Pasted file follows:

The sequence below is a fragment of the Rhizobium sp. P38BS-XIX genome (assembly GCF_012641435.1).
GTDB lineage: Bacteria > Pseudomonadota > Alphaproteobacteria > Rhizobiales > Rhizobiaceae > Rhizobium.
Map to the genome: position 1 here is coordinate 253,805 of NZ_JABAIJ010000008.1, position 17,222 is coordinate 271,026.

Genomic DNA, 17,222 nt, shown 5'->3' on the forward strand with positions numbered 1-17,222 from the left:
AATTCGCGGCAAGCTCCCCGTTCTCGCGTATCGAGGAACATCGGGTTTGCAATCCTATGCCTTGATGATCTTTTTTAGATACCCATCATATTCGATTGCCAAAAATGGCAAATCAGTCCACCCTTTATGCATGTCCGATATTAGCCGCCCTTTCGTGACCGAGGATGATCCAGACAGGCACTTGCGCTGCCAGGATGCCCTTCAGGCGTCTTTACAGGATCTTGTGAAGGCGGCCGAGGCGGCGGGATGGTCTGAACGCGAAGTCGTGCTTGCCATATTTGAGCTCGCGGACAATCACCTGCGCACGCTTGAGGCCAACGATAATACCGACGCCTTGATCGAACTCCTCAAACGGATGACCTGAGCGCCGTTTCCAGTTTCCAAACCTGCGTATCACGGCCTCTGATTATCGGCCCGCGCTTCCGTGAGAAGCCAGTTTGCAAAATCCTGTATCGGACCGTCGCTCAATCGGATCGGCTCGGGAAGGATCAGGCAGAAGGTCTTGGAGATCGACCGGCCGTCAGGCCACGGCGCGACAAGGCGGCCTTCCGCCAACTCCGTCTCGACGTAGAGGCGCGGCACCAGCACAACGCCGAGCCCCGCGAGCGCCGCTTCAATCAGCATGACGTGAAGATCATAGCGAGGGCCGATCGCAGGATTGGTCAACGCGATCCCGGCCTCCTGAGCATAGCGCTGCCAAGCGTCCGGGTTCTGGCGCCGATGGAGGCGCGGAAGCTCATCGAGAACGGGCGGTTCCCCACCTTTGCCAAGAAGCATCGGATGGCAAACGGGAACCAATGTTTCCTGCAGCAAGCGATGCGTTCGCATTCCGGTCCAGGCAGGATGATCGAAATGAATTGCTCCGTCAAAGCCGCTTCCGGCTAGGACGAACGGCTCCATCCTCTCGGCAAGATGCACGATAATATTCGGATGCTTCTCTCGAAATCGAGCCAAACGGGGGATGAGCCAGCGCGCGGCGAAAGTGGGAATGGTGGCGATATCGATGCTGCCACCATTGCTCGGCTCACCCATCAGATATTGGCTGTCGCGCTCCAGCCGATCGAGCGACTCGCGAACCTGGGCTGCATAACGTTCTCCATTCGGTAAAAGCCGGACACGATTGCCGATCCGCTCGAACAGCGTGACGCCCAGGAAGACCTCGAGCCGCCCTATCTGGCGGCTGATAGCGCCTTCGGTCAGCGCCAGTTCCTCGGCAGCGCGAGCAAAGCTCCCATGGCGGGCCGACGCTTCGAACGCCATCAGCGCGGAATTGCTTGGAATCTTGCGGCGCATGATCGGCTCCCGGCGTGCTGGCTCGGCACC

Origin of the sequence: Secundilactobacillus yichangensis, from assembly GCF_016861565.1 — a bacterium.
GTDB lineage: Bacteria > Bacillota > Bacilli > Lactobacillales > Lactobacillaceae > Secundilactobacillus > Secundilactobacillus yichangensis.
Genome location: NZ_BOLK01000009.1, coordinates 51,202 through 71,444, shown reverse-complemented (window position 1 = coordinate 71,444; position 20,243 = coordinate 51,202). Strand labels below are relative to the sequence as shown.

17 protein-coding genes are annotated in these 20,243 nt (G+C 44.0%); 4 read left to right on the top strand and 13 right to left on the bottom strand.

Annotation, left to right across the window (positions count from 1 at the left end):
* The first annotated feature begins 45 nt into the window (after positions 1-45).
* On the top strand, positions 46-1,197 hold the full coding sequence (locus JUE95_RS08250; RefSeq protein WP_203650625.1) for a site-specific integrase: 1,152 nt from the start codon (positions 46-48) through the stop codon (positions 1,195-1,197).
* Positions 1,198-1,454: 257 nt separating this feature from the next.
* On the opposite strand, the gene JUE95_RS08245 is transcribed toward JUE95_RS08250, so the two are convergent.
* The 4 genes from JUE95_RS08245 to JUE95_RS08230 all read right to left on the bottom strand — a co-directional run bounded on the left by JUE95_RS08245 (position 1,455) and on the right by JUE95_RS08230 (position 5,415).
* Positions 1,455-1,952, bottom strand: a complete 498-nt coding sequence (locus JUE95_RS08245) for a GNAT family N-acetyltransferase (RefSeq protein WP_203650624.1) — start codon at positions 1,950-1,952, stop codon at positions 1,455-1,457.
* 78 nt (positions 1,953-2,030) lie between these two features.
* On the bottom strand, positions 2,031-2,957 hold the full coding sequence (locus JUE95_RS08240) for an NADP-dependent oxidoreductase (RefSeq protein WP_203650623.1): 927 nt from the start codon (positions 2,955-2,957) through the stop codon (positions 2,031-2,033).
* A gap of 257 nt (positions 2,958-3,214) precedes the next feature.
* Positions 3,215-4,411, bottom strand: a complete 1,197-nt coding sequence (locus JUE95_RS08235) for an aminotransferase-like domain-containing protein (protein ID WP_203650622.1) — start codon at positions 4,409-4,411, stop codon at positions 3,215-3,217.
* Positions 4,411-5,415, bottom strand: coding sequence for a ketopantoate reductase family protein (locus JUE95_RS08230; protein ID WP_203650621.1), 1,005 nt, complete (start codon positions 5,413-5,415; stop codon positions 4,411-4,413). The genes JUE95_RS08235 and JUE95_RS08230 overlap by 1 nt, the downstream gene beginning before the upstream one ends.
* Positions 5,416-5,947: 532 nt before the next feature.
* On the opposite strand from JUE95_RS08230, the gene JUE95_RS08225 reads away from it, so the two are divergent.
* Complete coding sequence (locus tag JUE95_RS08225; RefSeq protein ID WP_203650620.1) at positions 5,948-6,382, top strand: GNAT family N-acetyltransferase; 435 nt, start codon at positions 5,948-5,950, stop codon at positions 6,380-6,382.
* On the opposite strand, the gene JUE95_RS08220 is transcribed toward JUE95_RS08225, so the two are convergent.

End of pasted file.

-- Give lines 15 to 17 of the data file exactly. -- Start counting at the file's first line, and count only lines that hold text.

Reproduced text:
* The 4 genes from JUE95_RS08245 to JUE95_RS08230 all read right to left on the bottom strand — a co-directional run bounded on the left by JUE95_RS08245 (position 1,455) and on the right by JUE95_RS08230 (position 5,415).
* Positions 1,455-1,952, bottom strand: a complete 498-nt coding sequence (locus JUE95_RS08245) for a GNAT family N-acetyltransferase (RefSeq protein WP_203650624.1) — start codon at positions 1,950-1,952, stop codon at positions 1,455-1,457.
* 78 nt (positions 1,953-2,030) lie between these two features.